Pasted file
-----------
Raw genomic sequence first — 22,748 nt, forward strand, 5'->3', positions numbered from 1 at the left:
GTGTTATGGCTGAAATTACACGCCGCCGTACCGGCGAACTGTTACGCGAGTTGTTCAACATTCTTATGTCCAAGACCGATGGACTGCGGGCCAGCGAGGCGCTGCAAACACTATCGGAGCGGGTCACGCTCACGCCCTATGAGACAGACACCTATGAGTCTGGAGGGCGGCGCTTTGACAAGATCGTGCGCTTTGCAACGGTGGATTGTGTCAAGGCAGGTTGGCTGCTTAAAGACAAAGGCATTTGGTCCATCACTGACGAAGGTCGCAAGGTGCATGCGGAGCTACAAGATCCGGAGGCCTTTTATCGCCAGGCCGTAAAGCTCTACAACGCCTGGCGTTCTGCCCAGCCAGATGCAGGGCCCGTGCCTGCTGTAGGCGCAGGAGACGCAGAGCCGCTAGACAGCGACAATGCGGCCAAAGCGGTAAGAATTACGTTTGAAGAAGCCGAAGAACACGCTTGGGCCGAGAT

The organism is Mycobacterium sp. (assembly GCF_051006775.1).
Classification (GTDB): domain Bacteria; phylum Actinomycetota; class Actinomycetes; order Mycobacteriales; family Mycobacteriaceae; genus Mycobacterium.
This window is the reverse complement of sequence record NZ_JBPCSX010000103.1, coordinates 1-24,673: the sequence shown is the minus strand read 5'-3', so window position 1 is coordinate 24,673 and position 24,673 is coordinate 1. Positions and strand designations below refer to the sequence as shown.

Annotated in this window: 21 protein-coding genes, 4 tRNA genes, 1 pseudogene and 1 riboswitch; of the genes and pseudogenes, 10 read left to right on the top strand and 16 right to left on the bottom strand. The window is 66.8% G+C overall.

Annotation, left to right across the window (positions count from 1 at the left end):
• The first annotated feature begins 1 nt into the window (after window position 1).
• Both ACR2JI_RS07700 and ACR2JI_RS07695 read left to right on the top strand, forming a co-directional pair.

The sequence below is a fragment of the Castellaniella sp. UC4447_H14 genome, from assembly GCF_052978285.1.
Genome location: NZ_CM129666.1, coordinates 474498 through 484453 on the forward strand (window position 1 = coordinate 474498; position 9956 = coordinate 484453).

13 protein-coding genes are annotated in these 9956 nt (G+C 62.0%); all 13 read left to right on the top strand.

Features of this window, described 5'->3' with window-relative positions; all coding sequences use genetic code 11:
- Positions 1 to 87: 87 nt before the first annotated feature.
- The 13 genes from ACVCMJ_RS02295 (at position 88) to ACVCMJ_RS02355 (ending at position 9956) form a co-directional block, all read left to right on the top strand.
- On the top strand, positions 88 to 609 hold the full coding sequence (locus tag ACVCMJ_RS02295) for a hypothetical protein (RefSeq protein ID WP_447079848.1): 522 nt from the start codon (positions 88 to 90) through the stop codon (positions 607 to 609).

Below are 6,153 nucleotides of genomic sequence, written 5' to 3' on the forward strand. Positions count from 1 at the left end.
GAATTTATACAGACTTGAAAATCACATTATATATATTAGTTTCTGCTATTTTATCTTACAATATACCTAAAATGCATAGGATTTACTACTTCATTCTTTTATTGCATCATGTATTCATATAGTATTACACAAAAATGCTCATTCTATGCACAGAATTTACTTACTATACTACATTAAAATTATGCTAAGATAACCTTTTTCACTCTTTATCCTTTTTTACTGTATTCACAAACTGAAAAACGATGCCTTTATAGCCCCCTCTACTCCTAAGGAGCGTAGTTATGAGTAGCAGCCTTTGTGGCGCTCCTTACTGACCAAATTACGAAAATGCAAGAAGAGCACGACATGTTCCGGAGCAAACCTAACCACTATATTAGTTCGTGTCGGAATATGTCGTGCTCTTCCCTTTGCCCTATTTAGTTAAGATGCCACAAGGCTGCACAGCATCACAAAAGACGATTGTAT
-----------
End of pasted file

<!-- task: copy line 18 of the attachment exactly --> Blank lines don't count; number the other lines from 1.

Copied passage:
GAATTTATACAGACTTGAAAATCACATTATATATATTAGTTTCTGCTATTTTATCTTACAATATACCTAAAATGCATAGGATTTACTACTTCATTCTTTTATTGCATCATGTATTCATATAGTATTACACAAAAATGCTCATTCTATGCACAGAATTTACTTACTATACTACATTAAAATTATGCTAAGATAACCTTTTTCACTCTTTATCCTTTTTTACTGTATTCACAAACTGAAAAACGATGCCTTTATAGCCCCCTCTACTCCTAAGGAGCGTAGTTATGAGTAGCAGCCTTTGTGGCGCTCCTTACTGACCAAATTACGAAAATGCAAGAAGAGCACGACATGTTCCGGAGCAAACCTAACCACTATATTAGTTCGTGTCGGAATATGTCGTGCTCTTCCCTTTGCCCTATTTAGTTAAGATGCCACAAGGCTGCACAGCATCACAAAAGACGATTGTAT